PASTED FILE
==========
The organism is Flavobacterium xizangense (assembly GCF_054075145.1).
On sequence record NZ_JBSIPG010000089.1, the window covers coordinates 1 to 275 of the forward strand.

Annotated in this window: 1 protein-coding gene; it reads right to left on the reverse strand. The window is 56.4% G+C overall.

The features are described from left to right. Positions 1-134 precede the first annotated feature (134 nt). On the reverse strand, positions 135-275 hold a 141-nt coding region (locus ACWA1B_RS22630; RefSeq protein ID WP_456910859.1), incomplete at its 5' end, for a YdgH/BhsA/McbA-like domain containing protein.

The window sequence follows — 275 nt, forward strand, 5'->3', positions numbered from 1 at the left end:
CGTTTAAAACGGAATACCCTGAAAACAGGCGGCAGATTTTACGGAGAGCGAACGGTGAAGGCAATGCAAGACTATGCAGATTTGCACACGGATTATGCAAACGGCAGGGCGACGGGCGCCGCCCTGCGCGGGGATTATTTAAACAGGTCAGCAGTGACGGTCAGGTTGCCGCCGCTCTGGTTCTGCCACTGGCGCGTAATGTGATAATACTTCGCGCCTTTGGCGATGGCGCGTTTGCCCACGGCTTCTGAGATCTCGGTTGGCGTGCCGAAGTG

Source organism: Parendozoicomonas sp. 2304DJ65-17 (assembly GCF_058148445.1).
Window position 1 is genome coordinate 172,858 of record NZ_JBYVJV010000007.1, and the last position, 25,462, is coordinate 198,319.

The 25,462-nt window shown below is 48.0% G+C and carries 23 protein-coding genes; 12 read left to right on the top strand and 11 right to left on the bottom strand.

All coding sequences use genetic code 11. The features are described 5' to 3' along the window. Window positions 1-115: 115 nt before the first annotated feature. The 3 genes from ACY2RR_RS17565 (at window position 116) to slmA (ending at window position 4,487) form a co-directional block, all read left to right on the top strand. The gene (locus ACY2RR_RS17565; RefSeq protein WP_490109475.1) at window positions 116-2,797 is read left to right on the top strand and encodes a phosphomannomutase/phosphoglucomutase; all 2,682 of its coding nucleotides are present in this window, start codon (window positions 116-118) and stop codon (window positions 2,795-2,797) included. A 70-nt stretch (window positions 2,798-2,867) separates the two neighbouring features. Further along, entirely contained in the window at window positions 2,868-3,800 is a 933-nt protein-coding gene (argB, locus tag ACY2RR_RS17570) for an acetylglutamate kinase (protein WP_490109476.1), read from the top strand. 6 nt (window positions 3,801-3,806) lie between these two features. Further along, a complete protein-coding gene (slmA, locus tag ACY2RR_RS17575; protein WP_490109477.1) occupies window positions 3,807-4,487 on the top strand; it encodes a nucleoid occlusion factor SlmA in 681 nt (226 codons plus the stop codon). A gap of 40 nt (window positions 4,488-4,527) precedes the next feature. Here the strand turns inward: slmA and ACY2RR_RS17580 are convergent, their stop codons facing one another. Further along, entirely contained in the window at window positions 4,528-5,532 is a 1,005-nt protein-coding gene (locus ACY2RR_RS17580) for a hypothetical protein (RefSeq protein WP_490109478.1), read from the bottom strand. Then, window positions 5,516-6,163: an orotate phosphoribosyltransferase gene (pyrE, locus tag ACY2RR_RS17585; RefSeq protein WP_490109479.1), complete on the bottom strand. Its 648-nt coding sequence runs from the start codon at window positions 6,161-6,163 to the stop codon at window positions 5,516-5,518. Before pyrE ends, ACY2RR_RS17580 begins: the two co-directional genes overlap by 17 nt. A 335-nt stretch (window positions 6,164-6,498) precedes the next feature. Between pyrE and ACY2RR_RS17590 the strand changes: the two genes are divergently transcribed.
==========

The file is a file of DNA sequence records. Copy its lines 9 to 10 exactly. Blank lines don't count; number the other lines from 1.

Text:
The 25,462-nt window shown below is 48.0% G+C and carries 23 protein-coding genes; 12 read left to right on the top strand and 11 right to left on the bottom strand.

All coding sequences use genetic code 11. The features are described 5' to 3' along the window. Window positions 1-115: 115 nt before the first annotated feature. The 3 genes from ACY2RR_RS17565 (at window position 116) to slmA (ending at window position 4,487) form a co-directional block, all read left to right on the top strand. The gene (locus ACY2RR_RS17565; RefSeq protein WP_490109475.1) at window positions 116-2,797 is read left to right on the top strand and encodes a phosphomannomutase/phosphoglucomutase; all 2,682 of its coding nucleotides are present in this window, start codon (window positions 116-118) and stop codon (window positions 2,795-2,797) included. A 70-nt stretch (window positions 2,798-2,867) separates the two neighbouring features. Further along, entirely contained in the window at window positions 2,868-3,800 is a 933-nt protein-coding gene (argB, locus tag ACY2RR_RS17570) for an acetylglutamate kinase (protein WP_490109476.1), read from the top strand. 6 nt (window positions 3,801-3,806) lie between these two features. Further along, a complete protein-coding gene (slmA, locus tag ACY2RR_RS17575; protein WP_490109477.1) occupies window positions 3,807-4,487 on the top strand; it encodes a nucleoid occlusion factor SlmA in 681 nt (226 codons plus the stop codon). A gap of 40 nt (window positions 4,488-4,527) precedes the next feature. Here the strand turns inward: slmA and ACY2RR_RS17580 are convergent, their stop codons facing one another. Further along, entirely contained in the window at window positions 4,528-5,532 is a 1,005-nt protein-coding gene (locus ACY2RR_RS17580) for a hypothetical protein (RefSeq protein WP_490109478.1), read from the bottom strand. Then, window positions 5,516-6,163: an orotate phosphoribosyltransferase gene (pyrE, locus tag ACY2RR_RS17585; RefSeq protein WP_490109479.1), complete on the bottom strand. Its 648-nt coding sequence runs from the start codon at window positions 6,161-6,163 to the stop codon at window positions 5,516-5,518. Before pyrE ends, ACY2RR_RS17580 begins: the two co-directional genes overlap by 17 nt. A 335-nt stretch (window positions 6,164-6,498) precedes the next feature. Between pyrE and ACY2RR_RS17590 the strand changes: the two genes are divergently transcribed.